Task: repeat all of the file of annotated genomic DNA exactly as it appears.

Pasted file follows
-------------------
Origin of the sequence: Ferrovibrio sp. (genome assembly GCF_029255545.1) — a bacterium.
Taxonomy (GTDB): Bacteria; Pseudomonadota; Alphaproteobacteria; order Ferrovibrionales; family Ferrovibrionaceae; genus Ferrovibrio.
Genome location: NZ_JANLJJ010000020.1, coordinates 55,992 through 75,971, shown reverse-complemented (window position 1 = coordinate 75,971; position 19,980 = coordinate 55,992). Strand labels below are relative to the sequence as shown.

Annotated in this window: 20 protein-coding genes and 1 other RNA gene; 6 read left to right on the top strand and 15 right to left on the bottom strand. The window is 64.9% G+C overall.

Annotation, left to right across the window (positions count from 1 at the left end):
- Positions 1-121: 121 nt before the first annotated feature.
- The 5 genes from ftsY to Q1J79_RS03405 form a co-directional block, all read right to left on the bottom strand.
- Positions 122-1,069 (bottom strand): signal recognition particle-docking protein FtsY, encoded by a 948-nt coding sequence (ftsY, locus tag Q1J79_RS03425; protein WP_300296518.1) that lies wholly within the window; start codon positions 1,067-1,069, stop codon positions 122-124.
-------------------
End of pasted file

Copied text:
Origin of the sequence: Ferrovibrio sp. (genome assembly GCF_029255545.1) — a bacterium.
Taxonomy (GTDB): Bacteria; Pseudomonadota; Alphaproteobacteria; order Ferrovibrionales; family Ferrovibrionaceae; genus Ferrovibrio.
Genome location: NZ_JANLJJ010000020.1, coordinates 55,992 through 75,971, shown reverse-complemented (window position 1 = coordinate 75,971; position 19,980 = coordinate 55,992). Strand labels below are relative to the sequence as shown.

Annotated in this window: 20 protein-coding genes and 1 other RNA gene; 6 read left to right on the top strand and 15 right to left on the bottom strand. The window is 64.9% G+C overall.

Annotation, left to right across the window (positions count from 1 at the left end):
- Positions 1-121: 121 nt before the first annotated feature.
- The 5 genes from ftsY to Q1J79_RS03405 form a co-directional block, all read right to left on the bottom strand.
- Positions 122-1,069 (bottom strand): signal recognition particle-docking protein FtsY, encoded by a 948-nt coding sequence (ftsY, locus tag Q1J79_RS03425; protein WP_300296518.1) that lies wholly within the window; start codon positions 1,067-1,069, stop codon positions 122-124.